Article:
TCP antiseptic liquid is a product that certainly hasn’t lost its pungent smell, though it’s been manufactured for more than a hundred years. It’s just as strong as I remember it and still hangs around you for hours it seems. Maybe it’s this pungent smell that makes us think it’s doing us good? In addition to soothing bites and stings and fighting infection, it’s recommended for sore throats and mouth ulcers but I don’t think I could put it anywhere near my gob. The company also produce a throat lozenge – but no thank you very much. And nor could I thole a Fisherman’s Friend.

Two other potions I remember from my childhood are iodine and bitter aloes. I was once forced to go to school with a bright purple forehead when my mother had insisted on painting me with iodine as I’d caught ringworm from the cows on holiday. The bitter aloes was dabbed on to my fingernails to try to stop me from biting them. It was only recently that I realised this “aloes” was the same as in aloe vera and it comes from the Arabic alloeh meaning a “shining, bitter substance”. The ancient Egyptians called it “the plant of immortality” and Cleopatra and Nefertiti used it as a cosmetic. Alexander the Great had it used for treating his soldiers’ wounds and its properties were familiar also in Mexico, in India, in China and Japan for thousands of years. The website of the Indian Journal of Dermatology also tells that the first reference in English to the aloe plant was in 1655 when it appeared in John Goodyew’s translation of De materia medica.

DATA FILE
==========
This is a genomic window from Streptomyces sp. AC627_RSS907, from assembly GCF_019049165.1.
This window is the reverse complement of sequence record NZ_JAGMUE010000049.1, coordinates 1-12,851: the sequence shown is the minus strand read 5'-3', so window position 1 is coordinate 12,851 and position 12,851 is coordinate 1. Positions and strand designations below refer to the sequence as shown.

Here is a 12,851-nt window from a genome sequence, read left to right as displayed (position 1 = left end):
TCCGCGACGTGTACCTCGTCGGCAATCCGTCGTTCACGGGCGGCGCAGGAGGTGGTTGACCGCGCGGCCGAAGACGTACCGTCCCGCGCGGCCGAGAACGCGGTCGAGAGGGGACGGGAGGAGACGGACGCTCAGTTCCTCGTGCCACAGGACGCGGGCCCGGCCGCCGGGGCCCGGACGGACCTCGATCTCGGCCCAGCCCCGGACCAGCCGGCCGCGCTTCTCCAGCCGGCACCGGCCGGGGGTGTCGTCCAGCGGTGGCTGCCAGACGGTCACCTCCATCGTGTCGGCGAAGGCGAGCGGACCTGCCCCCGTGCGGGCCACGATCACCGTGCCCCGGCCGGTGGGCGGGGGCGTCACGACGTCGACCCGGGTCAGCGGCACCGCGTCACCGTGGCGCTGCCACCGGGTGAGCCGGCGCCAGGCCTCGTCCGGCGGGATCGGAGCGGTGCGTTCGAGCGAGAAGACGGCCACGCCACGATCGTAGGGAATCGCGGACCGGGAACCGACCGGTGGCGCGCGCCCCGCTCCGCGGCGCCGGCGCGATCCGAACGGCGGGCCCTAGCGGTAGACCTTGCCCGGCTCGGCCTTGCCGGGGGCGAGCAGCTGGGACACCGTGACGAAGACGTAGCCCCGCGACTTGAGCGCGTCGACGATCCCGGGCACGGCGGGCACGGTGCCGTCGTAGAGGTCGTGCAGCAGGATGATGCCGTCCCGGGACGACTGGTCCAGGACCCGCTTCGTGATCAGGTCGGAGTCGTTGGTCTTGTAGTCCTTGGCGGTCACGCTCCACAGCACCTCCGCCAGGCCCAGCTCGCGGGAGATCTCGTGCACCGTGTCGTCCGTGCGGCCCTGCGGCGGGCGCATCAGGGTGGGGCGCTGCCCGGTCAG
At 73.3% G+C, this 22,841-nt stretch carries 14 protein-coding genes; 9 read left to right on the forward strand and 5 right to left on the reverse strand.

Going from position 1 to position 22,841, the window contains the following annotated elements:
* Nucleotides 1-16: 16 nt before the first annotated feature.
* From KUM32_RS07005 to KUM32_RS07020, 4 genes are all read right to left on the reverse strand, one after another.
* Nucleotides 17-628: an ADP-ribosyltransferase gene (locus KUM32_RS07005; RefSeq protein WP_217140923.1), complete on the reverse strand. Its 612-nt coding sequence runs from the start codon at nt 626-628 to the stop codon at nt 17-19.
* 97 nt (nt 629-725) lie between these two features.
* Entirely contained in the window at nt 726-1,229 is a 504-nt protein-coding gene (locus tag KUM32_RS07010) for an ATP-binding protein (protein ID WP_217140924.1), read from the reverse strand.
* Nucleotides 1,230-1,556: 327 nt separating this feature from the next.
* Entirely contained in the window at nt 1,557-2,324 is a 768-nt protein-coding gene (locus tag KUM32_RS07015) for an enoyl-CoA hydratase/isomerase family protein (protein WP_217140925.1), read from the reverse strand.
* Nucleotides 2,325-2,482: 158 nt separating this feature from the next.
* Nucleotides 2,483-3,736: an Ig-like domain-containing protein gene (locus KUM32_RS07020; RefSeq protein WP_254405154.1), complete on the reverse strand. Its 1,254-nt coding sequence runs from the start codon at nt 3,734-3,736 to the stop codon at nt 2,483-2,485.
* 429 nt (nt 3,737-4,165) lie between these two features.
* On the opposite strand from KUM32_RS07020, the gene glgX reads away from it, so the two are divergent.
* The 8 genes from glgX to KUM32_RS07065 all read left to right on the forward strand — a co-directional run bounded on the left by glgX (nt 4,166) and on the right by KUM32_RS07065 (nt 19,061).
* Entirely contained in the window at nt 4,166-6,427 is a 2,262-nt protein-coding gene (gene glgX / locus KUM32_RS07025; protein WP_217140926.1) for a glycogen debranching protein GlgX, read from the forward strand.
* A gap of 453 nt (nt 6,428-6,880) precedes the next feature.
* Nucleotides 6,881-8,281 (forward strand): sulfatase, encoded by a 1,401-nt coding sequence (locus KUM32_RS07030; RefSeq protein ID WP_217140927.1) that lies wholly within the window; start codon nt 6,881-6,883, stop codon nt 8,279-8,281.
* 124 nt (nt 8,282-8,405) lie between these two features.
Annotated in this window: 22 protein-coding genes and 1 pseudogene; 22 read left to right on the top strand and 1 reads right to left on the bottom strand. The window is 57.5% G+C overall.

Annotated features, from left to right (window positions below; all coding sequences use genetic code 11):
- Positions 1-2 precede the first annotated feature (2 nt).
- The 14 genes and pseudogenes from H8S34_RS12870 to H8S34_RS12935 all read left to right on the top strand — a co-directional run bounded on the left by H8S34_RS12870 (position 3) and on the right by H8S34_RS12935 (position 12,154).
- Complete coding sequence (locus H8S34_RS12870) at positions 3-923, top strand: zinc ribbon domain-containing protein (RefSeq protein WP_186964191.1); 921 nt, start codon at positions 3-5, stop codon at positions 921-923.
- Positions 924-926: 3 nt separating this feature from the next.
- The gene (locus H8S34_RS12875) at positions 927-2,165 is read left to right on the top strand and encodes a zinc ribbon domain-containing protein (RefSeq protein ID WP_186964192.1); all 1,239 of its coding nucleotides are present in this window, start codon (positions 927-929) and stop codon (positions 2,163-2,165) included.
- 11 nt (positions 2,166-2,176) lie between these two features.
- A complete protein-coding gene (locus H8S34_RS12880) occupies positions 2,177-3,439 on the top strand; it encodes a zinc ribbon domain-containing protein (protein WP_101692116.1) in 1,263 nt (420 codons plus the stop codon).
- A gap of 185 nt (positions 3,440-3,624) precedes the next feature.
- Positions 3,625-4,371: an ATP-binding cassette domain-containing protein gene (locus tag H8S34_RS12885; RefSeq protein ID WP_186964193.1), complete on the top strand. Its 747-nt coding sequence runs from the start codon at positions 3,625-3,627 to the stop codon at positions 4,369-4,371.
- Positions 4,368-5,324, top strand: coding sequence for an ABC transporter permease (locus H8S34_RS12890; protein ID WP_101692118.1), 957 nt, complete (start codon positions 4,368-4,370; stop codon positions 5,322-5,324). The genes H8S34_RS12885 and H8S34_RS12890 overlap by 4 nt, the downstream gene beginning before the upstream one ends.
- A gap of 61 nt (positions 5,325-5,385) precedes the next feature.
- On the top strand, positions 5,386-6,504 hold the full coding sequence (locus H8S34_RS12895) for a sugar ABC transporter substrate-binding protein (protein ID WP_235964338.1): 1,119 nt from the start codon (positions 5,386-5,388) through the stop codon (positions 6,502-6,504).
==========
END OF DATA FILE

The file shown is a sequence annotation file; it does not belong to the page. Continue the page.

Back here in Bonnie Scotland, folk were making use of local plants to counteract the scourge of the midgies. I knew that bog myrtle had a good reputation for this but the times I’d tried it, although it had a satisfyingly medicinal smell, it wasn’t much cope for deterring them. The authors of Flora Celtica agree that while it’s been in fairly widespread use as a midge-repellent, the particular compounds of bog myrtle have not yet been scientifically identified. In the 1990s, Scotia Pharmaceuticals attempted to develop a midge-repellent from bog myrtle but “the project foundered”. Interestingly, the native American Potawatomi people in Wisconsin burned bog myrtle leaves to “produce a repellent smoke”.

Other local plants named in Flora Celtica in their “Repellent Plants” section include elder, feverfew, fleabane, wild garlic, wild mint and herb Robert. Another two of ‘our’ plants burned by native Americans for their repellent smoke were yarrow and rosebay willowherb – this latter one is a bit of a thug if you ask me so maybe it’s time we were burning it too or eating the young leaves.

Oats are recommended for soothing itchy skin by Nichola Fletcher in The Scottish Oats Bible; she says they also “help with babies’ nappy rash” and “can also be used for pets”. For her “Full-strength version”, you’ve to put 2oz (50g) or half a pint (300ml) into your bath and stay in it for 15 minutes. She warns about slipperyness so be careful or you’ll need a treatment for bruises or worse. Her “Everyday version” calls for a handful of rolled oats and some relaxing herbs such as lavender to be tied loosely into a muslin bag or similar, then you fasten the bag over the tap so that the hot water runs through it, give it a final squeeze and soak yourself for at least 10 minutes.